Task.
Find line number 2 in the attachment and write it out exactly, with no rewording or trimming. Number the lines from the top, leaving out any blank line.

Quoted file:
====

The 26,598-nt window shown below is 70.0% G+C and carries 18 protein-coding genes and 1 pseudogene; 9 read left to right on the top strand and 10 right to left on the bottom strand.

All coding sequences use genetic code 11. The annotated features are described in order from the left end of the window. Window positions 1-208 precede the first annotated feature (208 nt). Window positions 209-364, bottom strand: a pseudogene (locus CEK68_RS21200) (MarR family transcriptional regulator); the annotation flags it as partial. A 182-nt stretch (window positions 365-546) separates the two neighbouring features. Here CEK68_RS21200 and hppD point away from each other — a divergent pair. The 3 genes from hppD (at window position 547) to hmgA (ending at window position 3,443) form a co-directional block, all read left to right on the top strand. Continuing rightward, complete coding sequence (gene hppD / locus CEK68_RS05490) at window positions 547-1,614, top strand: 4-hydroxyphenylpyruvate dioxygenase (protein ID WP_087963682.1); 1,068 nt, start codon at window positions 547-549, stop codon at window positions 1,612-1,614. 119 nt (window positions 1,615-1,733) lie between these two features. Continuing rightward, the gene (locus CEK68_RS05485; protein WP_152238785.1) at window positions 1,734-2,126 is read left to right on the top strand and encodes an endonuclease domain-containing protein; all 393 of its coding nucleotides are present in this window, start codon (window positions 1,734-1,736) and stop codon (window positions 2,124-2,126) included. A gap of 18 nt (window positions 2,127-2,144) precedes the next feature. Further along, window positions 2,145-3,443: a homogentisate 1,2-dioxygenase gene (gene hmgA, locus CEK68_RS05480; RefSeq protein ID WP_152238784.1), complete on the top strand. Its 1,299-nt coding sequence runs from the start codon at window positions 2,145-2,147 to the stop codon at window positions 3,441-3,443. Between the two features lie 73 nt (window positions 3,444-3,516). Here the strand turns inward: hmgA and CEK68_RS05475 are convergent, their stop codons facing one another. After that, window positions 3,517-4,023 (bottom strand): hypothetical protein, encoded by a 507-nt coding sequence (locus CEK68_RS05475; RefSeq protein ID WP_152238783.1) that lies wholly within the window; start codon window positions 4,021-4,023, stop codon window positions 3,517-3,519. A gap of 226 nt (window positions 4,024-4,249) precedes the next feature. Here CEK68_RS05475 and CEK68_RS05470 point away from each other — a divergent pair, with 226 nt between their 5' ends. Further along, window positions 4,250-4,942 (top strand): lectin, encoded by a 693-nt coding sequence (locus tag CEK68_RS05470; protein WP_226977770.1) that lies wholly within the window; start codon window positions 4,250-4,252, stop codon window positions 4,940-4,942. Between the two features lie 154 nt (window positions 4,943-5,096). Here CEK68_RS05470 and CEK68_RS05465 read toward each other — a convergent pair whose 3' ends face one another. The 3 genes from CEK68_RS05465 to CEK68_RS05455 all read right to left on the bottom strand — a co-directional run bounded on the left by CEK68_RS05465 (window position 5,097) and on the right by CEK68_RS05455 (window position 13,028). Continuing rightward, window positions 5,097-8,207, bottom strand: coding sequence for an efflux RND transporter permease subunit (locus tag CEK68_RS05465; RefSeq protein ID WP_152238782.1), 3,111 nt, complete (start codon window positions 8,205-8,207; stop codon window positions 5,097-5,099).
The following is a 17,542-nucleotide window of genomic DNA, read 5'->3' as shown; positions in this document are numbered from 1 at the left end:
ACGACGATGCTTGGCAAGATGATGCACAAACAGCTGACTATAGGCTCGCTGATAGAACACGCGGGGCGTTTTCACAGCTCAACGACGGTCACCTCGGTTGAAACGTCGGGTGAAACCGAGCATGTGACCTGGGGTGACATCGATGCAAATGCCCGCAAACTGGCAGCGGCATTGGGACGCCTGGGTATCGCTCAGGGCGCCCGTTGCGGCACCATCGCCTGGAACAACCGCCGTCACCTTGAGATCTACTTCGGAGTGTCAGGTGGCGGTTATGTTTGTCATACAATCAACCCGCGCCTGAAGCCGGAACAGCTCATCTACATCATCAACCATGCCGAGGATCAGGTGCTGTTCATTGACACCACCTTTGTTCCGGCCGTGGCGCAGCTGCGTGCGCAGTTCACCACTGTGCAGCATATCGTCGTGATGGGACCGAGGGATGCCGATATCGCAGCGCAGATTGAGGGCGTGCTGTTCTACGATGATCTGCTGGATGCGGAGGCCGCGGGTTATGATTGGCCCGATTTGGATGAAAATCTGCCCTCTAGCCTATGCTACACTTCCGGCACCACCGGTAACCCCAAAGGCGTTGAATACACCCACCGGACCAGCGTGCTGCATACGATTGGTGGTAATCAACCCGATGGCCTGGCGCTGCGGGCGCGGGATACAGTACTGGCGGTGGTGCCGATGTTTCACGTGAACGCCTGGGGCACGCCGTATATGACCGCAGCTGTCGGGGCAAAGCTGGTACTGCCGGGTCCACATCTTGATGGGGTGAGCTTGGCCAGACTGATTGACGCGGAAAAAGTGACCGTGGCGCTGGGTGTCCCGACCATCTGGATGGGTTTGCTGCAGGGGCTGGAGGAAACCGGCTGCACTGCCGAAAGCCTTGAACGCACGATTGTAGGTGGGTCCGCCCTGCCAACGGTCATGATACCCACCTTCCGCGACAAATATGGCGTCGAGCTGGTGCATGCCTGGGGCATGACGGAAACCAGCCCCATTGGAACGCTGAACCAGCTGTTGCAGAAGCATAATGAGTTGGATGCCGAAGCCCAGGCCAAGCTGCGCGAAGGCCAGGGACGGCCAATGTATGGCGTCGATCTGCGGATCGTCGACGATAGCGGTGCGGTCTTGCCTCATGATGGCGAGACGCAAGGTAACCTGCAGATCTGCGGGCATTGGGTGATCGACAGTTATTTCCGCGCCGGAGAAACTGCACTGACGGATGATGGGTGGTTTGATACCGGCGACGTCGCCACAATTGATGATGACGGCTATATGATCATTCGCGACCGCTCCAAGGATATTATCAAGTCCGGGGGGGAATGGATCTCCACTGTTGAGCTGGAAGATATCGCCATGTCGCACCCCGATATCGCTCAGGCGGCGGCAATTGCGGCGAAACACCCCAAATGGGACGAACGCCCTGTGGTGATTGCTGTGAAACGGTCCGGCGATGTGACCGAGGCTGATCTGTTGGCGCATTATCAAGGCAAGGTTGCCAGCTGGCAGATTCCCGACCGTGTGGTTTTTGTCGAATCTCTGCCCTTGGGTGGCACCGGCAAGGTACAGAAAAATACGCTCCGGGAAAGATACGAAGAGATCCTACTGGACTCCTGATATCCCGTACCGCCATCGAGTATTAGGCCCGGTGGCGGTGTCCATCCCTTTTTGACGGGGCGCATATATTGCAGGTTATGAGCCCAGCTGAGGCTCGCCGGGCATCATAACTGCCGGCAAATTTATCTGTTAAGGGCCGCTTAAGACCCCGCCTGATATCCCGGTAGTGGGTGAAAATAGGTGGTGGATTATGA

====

All coding sequences use genetic code 11. The annotated features are described in order from the left end of the window. Window positions 1-208 precede the first annotated feature (208 nt). Window positions 209-364, bottom strand: a pseudogene (locus CEK68_RS21200) (MarR family transcriptional regulator); the annotation flags it as partial. A 182-nt stretch (window positions 365-546) separates the two neighbouring features. Here CEK68_RS21200 and hppD point away from each other — a divergent pair. The 3 genes from hppD (at window position 547) to hmgA (ending at window position 3,443) form a co-directional block, all read left to right on the top strand. Continuing rightward, complete coding sequence (gene hppD / locus CEK68_RS05490) at window positions 547-1,614, top strand: 4-hydroxyphenylpyruvate dioxygenase (protein ID WP_087963682.1); 1,068 nt, start codon at window positions 547-549, stop codon at window positions 1,612-1,614. 119 nt (window positions 1,615-1,733) lie between these two features. Continuing rightward, the gene (locus CEK68_RS05485; protein WP_152238785.1) at window positions 1,734-2,126 is read left to right on the top strand and encodes an endonuclease domain-containing protein; all 393 of its coding nucleotides are present in this window, start codon (window positions 1,734-1,736) and stop codon (window positions 2,124-2,126) included. A gap of 18 nt (window positions 2,127-2,144) precedes the next feature. Further along, window positions 2,145-3,443: a homogentisate 1,2-dioxygenase gene (gene hmgA, locus CEK68_RS05480; RefSeq protein ID WP_152238784.1), complete on the top strand. Its 1,299-nt coding sequence runs from the start codon at window positions 2,145-2,147 to the stop codon at window positions 3,441-3,443. Between the two features lie 73 nt (window positions 3,444-3,516). Here the strand turns inward: hmgA and CEK68_RS05475 are convergent, their stop codons facing one another. After that, window positions 3,517-4,023 (bottom strand): hypothetical protein, encoded by a 507-nt coding sequence (locus CEK68_RS05475; RefSeq protein ID WP_152238783.1) that lies wholly within the window; start codon window positions 4,021-4,023, stop codon window positions 3,517-3,519. A gap of 226 nt (window positions 4,024-4,249) precedes the next feature. Here CEK68_RS05475 and CEK68_RS05470 point away from each other — a divergent pair, with 226 nt between their 5' ends. Further along, window positions 4,250-4,942 (top strand): lectin, encoded by a 693-nt coding sequence (locus tag CEK68_RS05470; protein WP_226977770.1) that lies wholly within the window; start codon window positions 4,250-4,252, stop codon window positions 4,940-4,942. Between the two features lie 154 nt (window positions 4,943-5,096). Here CEK68_RS05470 and CEK68_RS05465 read toward each other — a convergent pair whose 3' ends face one another. The 3 genes from CEK68_RS05465 to CEK68_RS05455 all read right to left on the bottom strand — a co-directional run bounded on the left by CEK68_RS05465 (window position 5,097) and on the right by CEK68_RS05455 (window position 13,028). Continuing rightward, window positions 5,097-8,207, bottom strand: coding sequence for an efflux RND transporter permease subunit (locus tag CEK68_RS05465; RefSeq protein ID WP_152238782.1), 3,111 nt, complete (start codon window positions 8,205-8,207; stop codon window positions 5,097-5,099).